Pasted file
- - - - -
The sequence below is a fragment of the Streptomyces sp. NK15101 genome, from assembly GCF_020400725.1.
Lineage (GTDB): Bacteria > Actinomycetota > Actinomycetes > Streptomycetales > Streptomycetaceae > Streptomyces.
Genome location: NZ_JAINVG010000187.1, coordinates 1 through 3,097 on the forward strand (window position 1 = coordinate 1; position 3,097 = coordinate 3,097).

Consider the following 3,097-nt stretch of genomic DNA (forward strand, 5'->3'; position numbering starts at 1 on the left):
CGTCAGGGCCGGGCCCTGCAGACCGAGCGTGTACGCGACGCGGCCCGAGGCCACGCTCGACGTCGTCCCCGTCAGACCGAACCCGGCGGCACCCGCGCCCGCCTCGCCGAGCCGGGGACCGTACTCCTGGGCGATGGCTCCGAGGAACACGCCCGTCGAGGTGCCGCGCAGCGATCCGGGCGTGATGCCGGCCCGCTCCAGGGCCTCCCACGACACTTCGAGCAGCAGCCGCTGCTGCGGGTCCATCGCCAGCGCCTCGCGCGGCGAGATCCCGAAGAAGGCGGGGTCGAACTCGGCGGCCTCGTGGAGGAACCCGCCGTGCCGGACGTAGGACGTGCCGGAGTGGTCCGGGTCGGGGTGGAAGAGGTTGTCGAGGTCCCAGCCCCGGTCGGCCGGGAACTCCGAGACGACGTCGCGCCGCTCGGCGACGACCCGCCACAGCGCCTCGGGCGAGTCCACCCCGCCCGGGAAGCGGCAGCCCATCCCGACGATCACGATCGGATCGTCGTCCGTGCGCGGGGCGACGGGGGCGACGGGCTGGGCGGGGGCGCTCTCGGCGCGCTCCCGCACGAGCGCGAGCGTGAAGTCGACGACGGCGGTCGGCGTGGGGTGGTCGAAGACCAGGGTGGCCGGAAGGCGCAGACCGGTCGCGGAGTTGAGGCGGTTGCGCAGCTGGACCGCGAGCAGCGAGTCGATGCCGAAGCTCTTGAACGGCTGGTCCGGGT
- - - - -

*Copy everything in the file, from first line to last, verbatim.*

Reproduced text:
The sequence below is a fragment of the Streptomyces sp. NK15101 genome, from assembly GCF_020400725.1.
Lineage (GTDB): Bacteria > Actinomycetota > Actinomycetes > Streptomycetales > Streptomycetaceae > Streptomyces.
Genome location: NZ_JAINVG010000187.1, coordinates 1 through 3,097 on the forward strand (window position 1 = coordinate 1; position 3,097 = coordinate 3,097).

Consider the following 3,097-nt stretch of genomic DNA (forward strand, 5'->3'; position numbering starts at 1 on the left):
CGTCAGGGCCGGGCCCTGCAGACCGAGCGTGTACGCGACGCGGCCCGAGGCCACGCTCGACGTCGTCCCCGTCAGACCGAACCCGGCGGCACCCGCGCCCGCCTCGCCGAGCCGGGGACCGTACTCCTGGGCGATGGCTCCGAGGAACACGCCCGTCGAGGTGCCGCGCAGCGATCCGGGCGTGATGCCGGCCCGCTCCAGGGCCTCCCACGACACTTCGAGCAGCAGCCGCTGCTGCGGGTCCATCGCCAGCGCCTCGCGCGGCGAGATCCCGAAGAAGGCGGGGTCGAACTCGGCGGCCTCGTGGAGGAACCCGCCGTGCCGGACGTAGGACGTGCCGGAGTGGTCCGGGTCGGGGTGGAAGAGGTTGTCGAGGTCCCAGCCCCGGTCGGCCGGGAACTCCGAGACGACGTCGCGCCGCTCGGCGACGACCCGCCACAGCGCCTCGGGCGAGTCCACCCCGCCCGGGAAGCGGCAGCCCATCCCGACGATCACGATCGGATCGTCGTCCGTGCGCGGGGCGACGGGGGCGACGGGCTGGGCGGGGGCGCTCTCGGCGCGCTCCCGCACGAGCGCGAGCGTGAAGTCGACGACGGCGGTCGGCGTGGGGTGGTCGAAGACCAGGGTGGCCGGAAGGCGCAGACCGGTCGCGGAGTTGAGGCGGTTGCGCAGCTGGACCGCGAGCAGCGAGTCGATGCCGAAGCTCTTGAACGGCTGGTCCGGGT